Jake Lassiter is a former linebacker in professional American football who has become a lawyer.  His having been a football player is very relevant to the plot of Bum Luck because this book deals with the tragic impact of  repeated concussions on the lives of many former football players.  Wikipedia has an article on this issue that provides a good introduction to it.  Bum Luck is also centrally concerned with corruption in the justice system.  I've seen the Lassiter series described as light, but this particular novel goes to some very dark places.

I found the characterization of Lassiter complex yet sympathetic.   Although Lassiter had done things he regrets, he seemed to me like a wounded hero which is my favorite type of protagonist. 

I had never seen frequent concussion syndrome as a theme in a novel.  I appreciated the honesty with which Levine approached this subject which lent Bum Luck a kind of raw intensity.

I considered this book both original and well-written.  I very much look forward to the digital ARC of Bum Deal that I've obtained through the good graces of Wiley Saichek via Net Galley.

                         


Saturday, April 28, 2018

Ash and Quill (The Great Library #3) by Rachel Caine

I've had  a Net Galley copy of Ash and Quill, the third book in the YA Great Library series by Rachel Caine for some time, and now I've been approved by the publisher for the fourth book, Smoke and Iron.  I really apologize.  I should have gotten to it sooner.  I'm trying to read more Net Galleys this year.

This alternate history dystopian series is fascinating to me conceptually.  I've reviewed Ink and Bone and Paper and Fire on this blog at the locations I've hyperlinked.

                         


                                                          
The focus of Ash and Quill is the implementation of a pivotal forbidden technology in  Philadelphia which is a Burner city opposed to the Great Library.  The Burners of this alternate America are trying to evade control by the authoritarians in charge of the Great Library, but leaders of movements that oppose established institutions may also want to consolidate their own power.  We have seen this in our timeline over and over.  The comedian W.C. Fields famously stated a mordant preference for being in Philadelphia.   I assure you that there are no circumstances in which he'd rather be in this Philadelphia.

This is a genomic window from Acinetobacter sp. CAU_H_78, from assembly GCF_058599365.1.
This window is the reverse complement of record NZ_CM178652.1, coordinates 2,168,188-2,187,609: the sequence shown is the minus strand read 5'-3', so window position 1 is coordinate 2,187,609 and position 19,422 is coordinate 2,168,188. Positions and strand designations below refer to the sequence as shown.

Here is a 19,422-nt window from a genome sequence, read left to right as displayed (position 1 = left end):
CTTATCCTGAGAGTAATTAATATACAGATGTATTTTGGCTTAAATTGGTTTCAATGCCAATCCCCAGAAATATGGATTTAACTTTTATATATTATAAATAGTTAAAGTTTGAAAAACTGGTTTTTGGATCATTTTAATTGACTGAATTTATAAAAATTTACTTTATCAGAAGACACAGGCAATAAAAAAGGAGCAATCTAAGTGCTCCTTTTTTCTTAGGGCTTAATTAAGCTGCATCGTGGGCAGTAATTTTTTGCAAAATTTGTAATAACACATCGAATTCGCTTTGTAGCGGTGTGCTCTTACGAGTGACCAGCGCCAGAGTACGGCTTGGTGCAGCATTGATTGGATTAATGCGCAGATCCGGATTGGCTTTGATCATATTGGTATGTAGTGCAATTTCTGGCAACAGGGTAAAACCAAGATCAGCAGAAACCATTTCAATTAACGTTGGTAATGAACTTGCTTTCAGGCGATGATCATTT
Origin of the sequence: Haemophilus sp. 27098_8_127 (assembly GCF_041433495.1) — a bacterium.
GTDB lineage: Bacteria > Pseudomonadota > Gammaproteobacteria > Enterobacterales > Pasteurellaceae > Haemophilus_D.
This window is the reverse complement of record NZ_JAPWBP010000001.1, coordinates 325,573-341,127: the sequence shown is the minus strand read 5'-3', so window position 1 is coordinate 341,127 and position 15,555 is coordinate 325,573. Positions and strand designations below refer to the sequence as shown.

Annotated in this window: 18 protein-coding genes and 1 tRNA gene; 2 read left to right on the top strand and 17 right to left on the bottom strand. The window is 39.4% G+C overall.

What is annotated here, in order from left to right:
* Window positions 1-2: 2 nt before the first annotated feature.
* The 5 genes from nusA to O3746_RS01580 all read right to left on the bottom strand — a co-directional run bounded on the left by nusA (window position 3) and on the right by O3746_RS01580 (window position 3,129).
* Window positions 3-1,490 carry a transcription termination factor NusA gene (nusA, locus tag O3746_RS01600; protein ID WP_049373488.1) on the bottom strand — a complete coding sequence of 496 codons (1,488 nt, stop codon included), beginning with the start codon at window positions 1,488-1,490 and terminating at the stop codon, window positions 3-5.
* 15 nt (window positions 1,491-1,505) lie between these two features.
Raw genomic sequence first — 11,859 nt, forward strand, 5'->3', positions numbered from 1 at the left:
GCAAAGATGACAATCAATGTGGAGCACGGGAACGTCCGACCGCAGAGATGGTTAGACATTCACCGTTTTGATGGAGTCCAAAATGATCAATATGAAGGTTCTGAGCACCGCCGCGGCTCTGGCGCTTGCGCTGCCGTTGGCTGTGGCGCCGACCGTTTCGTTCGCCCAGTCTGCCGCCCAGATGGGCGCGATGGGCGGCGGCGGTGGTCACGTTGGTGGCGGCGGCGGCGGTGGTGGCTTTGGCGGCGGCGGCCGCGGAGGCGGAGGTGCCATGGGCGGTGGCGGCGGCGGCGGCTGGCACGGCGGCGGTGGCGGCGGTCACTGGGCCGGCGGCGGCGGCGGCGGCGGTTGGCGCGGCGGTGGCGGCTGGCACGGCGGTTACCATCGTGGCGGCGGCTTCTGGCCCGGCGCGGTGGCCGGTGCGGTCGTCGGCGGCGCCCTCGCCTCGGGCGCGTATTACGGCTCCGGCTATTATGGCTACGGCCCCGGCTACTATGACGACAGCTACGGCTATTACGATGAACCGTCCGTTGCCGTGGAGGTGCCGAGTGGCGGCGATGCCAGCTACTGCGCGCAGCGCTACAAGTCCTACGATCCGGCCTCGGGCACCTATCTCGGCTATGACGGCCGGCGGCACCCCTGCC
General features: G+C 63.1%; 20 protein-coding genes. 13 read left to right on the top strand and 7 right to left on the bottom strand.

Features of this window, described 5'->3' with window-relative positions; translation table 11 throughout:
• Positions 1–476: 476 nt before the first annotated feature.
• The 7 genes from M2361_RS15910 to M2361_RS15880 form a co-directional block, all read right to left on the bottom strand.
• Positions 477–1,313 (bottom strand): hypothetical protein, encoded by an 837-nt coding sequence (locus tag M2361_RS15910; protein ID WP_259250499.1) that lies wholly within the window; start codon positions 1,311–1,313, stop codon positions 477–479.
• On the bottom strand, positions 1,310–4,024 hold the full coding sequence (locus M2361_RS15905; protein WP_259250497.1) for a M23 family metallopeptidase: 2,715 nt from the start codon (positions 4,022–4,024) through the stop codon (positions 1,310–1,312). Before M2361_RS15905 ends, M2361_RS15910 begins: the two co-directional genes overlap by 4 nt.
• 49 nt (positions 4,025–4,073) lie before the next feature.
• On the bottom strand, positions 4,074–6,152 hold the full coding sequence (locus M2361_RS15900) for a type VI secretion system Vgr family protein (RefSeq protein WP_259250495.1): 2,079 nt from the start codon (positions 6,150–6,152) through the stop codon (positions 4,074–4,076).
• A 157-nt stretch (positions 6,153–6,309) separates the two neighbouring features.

I've seen  Khalila, the Islamic hijabi character, mentioned approvingly in reviews.  Khalila is one of the small group of rebels who are the heroes of this series.  She is one of my favorites too, but I wondered why she is portrayed as standing for prayer at one point in Ash and Quill.   I've usually seen Muslim prayer in the prostration position with the forehead touching the ground.  As a result of a search for this review, I now know that there is a sequence of Islamic prayer postures that apparently usually begins with a calming and centering period of standing.  See this article on islamreligion.com .  So I learned a bit more about Islam due to having read this book.

I enjoyed savoring a few morsels of Burner history.  Benjamin Franklin was a Burner in the Great Library timeline.   For those who know Benjamin Franklin's history as an inventor in our universe,  there is a moment of supreme irony in this book that I appreciated.  The inclusion of Benjamin Franklin caused me to wonder about other historical figures in the context of the Great Library and Burners.  I'd like to see how they fared in Rachel Caine's universe.

Ash and Quill does end on a dramatic cliffhanger, but fortunately I have an ARC of the sequel ready to go on my e-reader.  So our heroes needn't be left dangling for long.  I hope to review Smoke and Iron relatively soon.